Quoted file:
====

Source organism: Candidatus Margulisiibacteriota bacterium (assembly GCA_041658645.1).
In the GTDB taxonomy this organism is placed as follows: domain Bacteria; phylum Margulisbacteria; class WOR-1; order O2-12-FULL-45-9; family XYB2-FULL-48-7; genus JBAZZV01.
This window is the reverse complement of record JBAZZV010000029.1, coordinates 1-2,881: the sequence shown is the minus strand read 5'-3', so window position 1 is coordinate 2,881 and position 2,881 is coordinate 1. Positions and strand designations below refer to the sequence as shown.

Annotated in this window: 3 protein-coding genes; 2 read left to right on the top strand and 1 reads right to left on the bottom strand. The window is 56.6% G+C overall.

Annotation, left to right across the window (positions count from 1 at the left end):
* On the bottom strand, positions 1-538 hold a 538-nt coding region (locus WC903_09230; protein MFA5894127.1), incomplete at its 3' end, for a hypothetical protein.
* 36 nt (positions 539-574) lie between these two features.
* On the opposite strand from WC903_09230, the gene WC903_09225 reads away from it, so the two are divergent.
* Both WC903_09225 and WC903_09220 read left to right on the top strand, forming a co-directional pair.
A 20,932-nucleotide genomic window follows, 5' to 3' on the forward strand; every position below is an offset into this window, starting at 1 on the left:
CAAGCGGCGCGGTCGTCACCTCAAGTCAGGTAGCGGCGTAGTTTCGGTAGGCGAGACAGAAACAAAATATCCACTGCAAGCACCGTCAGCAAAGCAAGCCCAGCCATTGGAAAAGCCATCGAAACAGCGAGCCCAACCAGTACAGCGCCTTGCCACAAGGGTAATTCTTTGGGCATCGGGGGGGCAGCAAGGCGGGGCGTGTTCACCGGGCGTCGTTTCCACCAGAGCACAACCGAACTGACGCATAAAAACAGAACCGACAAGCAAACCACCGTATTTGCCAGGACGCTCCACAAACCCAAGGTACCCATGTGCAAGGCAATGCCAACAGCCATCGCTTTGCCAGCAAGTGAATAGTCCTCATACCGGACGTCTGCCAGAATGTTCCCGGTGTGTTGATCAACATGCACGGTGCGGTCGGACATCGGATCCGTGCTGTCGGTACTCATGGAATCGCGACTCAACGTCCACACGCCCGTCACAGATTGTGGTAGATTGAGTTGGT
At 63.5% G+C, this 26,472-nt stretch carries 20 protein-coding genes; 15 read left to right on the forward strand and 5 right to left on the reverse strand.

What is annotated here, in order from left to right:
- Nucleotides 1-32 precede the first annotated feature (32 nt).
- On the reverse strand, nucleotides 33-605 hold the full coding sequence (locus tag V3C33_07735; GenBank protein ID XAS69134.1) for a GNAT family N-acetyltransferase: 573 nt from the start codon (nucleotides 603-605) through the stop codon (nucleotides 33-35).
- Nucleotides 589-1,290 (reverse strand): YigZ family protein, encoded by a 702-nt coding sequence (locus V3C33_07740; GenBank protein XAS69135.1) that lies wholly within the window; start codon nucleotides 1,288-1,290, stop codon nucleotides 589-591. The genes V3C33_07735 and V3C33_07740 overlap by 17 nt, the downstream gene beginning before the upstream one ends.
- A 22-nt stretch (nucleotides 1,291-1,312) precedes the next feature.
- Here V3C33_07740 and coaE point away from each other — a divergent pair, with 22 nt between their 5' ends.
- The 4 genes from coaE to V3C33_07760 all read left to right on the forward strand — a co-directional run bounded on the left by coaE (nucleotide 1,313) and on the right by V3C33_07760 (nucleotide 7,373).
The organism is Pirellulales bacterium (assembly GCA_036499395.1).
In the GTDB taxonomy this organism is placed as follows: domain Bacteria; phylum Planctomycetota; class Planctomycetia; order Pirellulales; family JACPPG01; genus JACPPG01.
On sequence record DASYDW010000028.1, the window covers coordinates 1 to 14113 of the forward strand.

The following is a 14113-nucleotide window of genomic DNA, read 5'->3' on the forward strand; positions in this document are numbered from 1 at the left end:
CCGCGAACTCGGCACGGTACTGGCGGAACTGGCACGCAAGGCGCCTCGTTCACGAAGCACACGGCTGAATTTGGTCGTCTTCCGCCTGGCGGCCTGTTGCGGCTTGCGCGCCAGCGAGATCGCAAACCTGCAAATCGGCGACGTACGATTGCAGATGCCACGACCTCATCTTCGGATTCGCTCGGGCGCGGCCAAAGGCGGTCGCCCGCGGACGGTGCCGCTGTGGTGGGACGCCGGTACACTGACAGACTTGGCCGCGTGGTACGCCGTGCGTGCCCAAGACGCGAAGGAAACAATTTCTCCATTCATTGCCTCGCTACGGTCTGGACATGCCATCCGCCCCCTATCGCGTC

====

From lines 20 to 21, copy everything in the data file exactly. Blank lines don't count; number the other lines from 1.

The organism is Pirellulales bacterium (assembly GCA_036499395.1).
In the GTDB taxonomy this organism is placed as follows: domain Bacteria; phylum Planctomycetota; class Planctomycetia; order Pirellulales; family JACPPG01; genus JACPPG01.